Flavia Renata Ferreira
Geoscience Analyst and Member of the Data Science Research Group of the Geological Survey of Brazil;
Publisher of risk map for natural disasters over 6 years;
Researcher on altimetric accuracy of Lidar data since 2015;
PhD in Transport Engineering from the Polytechnic School of the University of São Paulo.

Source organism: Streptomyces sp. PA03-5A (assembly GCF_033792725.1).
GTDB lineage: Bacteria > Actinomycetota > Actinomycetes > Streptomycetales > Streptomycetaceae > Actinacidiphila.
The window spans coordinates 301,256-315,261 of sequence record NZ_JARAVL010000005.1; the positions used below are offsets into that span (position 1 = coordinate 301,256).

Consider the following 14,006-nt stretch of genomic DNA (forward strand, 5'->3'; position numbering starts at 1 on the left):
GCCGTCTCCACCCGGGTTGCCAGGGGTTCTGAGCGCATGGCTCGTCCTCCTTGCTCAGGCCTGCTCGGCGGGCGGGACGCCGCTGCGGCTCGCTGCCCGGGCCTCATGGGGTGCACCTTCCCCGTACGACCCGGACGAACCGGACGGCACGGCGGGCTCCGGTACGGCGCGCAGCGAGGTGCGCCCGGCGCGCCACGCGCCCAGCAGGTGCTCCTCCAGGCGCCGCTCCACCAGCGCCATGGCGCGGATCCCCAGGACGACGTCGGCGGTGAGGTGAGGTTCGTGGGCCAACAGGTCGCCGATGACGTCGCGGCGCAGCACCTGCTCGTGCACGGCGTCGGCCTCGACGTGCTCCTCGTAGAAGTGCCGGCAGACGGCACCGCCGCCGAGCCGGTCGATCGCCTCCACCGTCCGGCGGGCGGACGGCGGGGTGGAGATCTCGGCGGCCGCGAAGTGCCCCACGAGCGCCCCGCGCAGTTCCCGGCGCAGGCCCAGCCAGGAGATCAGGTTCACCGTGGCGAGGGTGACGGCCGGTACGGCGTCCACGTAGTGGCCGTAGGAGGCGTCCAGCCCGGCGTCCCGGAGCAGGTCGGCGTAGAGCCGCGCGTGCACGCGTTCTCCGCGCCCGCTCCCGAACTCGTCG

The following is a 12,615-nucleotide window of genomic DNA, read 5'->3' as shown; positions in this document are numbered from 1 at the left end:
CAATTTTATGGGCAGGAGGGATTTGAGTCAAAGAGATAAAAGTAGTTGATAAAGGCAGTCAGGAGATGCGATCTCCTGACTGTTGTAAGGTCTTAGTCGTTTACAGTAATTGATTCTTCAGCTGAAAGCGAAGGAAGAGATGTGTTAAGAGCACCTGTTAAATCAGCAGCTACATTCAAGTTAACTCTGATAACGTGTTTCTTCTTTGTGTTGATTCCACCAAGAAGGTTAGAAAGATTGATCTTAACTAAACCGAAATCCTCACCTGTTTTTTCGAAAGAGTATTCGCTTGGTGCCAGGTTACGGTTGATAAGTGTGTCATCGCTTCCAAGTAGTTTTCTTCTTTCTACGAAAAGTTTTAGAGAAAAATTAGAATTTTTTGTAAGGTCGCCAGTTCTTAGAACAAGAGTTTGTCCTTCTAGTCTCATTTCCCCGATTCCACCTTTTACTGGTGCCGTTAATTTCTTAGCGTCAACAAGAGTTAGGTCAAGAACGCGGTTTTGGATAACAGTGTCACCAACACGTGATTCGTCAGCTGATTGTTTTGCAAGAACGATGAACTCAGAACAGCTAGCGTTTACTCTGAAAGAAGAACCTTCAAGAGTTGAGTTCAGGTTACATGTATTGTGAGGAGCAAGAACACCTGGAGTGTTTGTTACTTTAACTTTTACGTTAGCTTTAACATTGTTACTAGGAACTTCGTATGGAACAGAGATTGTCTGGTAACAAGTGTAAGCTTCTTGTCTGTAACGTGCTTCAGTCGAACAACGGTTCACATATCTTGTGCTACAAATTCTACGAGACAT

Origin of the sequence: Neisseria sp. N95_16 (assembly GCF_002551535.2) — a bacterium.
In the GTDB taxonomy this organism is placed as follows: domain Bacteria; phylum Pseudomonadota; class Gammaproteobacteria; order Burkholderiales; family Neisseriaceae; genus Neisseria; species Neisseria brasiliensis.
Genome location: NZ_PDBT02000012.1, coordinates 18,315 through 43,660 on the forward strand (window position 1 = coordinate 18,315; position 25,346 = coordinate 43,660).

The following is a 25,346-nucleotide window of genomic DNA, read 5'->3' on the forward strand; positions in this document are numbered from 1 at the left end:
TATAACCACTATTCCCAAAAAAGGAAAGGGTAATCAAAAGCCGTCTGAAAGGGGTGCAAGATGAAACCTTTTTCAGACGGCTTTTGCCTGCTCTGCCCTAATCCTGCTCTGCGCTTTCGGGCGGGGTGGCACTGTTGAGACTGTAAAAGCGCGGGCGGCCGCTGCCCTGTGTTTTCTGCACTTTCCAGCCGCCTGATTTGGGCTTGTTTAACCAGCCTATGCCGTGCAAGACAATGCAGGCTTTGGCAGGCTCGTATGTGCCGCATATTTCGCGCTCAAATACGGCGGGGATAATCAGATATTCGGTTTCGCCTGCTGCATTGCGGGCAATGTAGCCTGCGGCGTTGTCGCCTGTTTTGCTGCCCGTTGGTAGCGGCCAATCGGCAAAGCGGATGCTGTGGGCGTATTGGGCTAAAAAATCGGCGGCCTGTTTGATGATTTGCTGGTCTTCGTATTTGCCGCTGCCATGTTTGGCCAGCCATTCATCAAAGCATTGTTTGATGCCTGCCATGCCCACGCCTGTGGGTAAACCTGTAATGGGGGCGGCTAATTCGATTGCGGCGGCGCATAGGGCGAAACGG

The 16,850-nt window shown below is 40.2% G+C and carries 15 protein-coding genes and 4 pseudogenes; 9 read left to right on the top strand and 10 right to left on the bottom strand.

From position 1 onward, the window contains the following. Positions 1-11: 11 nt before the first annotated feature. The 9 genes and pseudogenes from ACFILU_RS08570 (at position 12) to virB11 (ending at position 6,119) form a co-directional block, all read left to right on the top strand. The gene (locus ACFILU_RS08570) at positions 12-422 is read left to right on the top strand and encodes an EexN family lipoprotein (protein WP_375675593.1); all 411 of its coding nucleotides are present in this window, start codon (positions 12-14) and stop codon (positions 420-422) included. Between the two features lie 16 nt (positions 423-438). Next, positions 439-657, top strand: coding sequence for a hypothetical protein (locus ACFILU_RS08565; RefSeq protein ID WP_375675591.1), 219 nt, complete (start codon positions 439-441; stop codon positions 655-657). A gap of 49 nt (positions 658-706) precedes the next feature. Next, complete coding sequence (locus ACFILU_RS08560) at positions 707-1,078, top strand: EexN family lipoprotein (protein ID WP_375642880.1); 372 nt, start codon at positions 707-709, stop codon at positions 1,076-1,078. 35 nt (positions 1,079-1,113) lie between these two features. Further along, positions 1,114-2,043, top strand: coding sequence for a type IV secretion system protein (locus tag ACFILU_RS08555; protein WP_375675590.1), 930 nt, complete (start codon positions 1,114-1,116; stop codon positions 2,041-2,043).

The Geological Survey of Brazil has a library of palaeontology symbols to use in geological mapping works, currently in bitmap format and adapted for ESRI platform. This type of representation has presented anti-aliasing problems when reduced, in addition to not being suitable for map presentation on the web, according to OGC (Open Geospatial Consortium) specifications. This work presents a reproducible method in any symbol library type. The method consists of converting the symbol library to open-source format, resulting an OpenType font file, which can be installed on any operating system and view each symbol font in any software that has this functionality, such as a GIS (Geographic Information Systems) software. The need to develop font construction technique is due to improving typographic quality of cartographic representations and making library compatible with main GIS softwares. Those 61 pictorial palaeontology symbols were converted, one by one, to SVG (Scalable Vector Graphics) format. We imported each symbol as a glyph in FontForge font editor. Major computer platforms use OpenType format due to its wide availability and typographic flexibility, including provisions to deal with diverse characteristics of internationally symbolic alphabet systems. There is even the possibility of symbols standardizing in the UTF-8 alphabet system, an issue for the scientific community to study. The advantage of using the SVG format is its size, a compact text file, and has an excellent compression factor. In addition, version-control repositories, like GitHub, can store SVG files, which would facilitate content management. The adopted method proved to be applicable to any cartographic symbols library with good results. Rendering tests on different platforms (web or desktop) showed no noticeable differences. One of the most important aspects of the method presented in this work was to make cartographic symbols library public and open-source for use by the geoscientific community, regardless whether an open-source or proprietary platform is used, and so, the Geological Survey of Brazil will be able to distribute geological symbology patterns, according to Open Data definition.